Robinson Crusoe: Novel Summary: 2. "As my new Patron."

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2. "As my new Patron."

"As my new Patron." through ".what to do next with my self I was now to consider" (pp. 16-26)
Left behind when his master goes to sea, Crusoe ponders how he might escape from slavery. Two years pass before he has the chance to put any plans into action. Crusoe's master is in the habit of sending Crusoe, another man named Ishmael (a relation of the master), and a young "Maresco" (i.e., "Marisco," a Spanish Moor) named Xury out to fish, working from a fully stocked boat. On one such occasion, Crusoe thinks about his intentions of escaping. He catches Ishmael by surprise and tosses him overboard. Xury, however, vows his loyalty to Crusoe, and the two set out on their voyage.
They eventually arrive "in the Mouth of a little River, I knew not what, or where," only that they are surrounded by various wild beasts. Crusoe scares the beasts away by firing a gun at them. Finally, however, the man and boy must go ashore in search of water. On shore, Xury shoots a wild creature the two are able to eat, and they find fresh water. They press further inland and shoot another animal, but it is not edible; Crusoe, however, skins the beast, hoping the hide may prove of some use. They make their way toward (they hope) the Cape de Verd (modern Cape Verde, the westernmost point of the African continent), in anticipation of meeting a European vessel. Along the way they encounter the native population; Crusoe earns the natives' admiration by killing attacking wild beasts with his gun. He and Xury receive from "my friendly Negroes" food and water.
Back at sea in their boat some days later, Crusoe and Xury are rescued by a Portuguese slaving ship. The captain refuses to take any financial recompense for the rescue, but offers to take Crusoe safely to Brazil, where, he says, he will help Crusoe arrange for passage back to England. The captain buys not only Crusoe's boat but also Xury as a slave.
Analysis
This section plays on readers' fears of the unknown and stereotypes of "savages" to create drama and suspense. Defoe skillfully evokes, for instance, the noise that surrounds Crusoe and Xury when they drop anchor: "But it is impossible to describe the horrible Noises, and hideous Cryes and Howlings, that were raised as well upon the Edge of the Shoar." Note how Defoe enlists the reader's own imagination to help fill out the setting. Notice, too, how Defoe draws on European readers' conceptions of the "savage" to populate his plot: "It is impossible to express the Astonishment of these poor Creatures at the Noise and the Fire of my Gun; some of them were even ready to dye for Fear." The evocations of such stereotypes are, as one would expect from an early 18th- century text, matter-of-fact and unapologetic, as is the fact that the Portuguese vessel is engaged in the slave trade. Modern readers will question the portrayal of Xury as willing being sold by Crusoe as a slave. The irony of Crusoe wishing to escape slavery and ultimately doing so thanks to a vessel with a mission of bringing others into slavery is apparently lost on Defoe, but that fact only establishes him as an author of his time, as are all writers. Nonetheless, readers today may profitably consider the moral issues raised by Crusoe's engagement in the slave trade.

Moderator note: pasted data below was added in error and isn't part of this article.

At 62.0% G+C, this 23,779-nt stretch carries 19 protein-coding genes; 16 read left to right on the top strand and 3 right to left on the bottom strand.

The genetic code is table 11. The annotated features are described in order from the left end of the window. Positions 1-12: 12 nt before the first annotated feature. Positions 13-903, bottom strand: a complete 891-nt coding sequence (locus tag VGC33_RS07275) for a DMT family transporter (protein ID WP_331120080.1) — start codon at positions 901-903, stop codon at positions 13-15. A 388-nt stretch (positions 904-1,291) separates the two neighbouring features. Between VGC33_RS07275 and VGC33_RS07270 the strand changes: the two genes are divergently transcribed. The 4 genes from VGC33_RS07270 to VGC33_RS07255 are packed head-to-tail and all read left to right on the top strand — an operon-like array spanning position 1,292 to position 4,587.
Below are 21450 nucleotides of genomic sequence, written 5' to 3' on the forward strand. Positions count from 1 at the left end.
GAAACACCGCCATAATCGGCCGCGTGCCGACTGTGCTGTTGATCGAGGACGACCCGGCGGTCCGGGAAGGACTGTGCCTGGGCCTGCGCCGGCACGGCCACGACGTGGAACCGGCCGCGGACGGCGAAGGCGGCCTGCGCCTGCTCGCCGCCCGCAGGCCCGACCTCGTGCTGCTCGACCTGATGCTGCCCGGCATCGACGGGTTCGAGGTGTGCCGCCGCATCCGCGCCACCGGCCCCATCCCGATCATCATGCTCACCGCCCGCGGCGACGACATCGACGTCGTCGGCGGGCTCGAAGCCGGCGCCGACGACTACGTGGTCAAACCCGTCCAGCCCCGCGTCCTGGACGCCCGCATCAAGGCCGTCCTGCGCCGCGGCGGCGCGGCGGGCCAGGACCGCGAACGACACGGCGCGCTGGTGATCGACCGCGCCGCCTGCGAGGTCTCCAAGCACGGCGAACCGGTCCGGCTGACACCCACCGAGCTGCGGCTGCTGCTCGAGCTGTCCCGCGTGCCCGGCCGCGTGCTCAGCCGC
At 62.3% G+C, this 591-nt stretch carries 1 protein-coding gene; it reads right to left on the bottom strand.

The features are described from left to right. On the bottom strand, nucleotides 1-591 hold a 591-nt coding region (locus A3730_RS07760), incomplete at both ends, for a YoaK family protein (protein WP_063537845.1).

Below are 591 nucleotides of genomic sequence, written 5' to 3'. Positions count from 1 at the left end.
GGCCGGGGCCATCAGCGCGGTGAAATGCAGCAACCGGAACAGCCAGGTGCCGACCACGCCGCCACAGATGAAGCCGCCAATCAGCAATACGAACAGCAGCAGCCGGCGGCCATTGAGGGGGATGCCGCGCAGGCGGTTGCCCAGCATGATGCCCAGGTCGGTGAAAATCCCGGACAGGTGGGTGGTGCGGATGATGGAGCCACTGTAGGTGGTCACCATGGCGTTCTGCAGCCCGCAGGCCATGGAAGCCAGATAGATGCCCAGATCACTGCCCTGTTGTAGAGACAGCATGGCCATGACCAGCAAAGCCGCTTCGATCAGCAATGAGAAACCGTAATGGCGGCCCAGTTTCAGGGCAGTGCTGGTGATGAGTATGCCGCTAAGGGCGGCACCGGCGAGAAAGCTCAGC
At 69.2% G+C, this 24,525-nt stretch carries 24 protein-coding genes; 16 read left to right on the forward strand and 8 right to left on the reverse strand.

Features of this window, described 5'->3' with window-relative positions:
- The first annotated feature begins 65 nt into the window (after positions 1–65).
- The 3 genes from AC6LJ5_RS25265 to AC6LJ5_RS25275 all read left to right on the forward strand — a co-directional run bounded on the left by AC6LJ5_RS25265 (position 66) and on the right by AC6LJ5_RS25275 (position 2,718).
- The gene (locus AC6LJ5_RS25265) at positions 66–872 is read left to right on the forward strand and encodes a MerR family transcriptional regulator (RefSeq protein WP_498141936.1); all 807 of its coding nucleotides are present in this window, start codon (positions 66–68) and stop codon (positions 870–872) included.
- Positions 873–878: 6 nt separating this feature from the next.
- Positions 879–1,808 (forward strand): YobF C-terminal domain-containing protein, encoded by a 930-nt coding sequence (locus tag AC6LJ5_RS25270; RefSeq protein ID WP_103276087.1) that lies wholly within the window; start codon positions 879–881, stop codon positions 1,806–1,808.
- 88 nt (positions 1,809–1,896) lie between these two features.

Incidentally, Crusoe's adventures in this section-e.g., hunting and skinning animals, locating fresh water, establishing relations with "savages"-establish the character as possessing the survival skills that he will later need.

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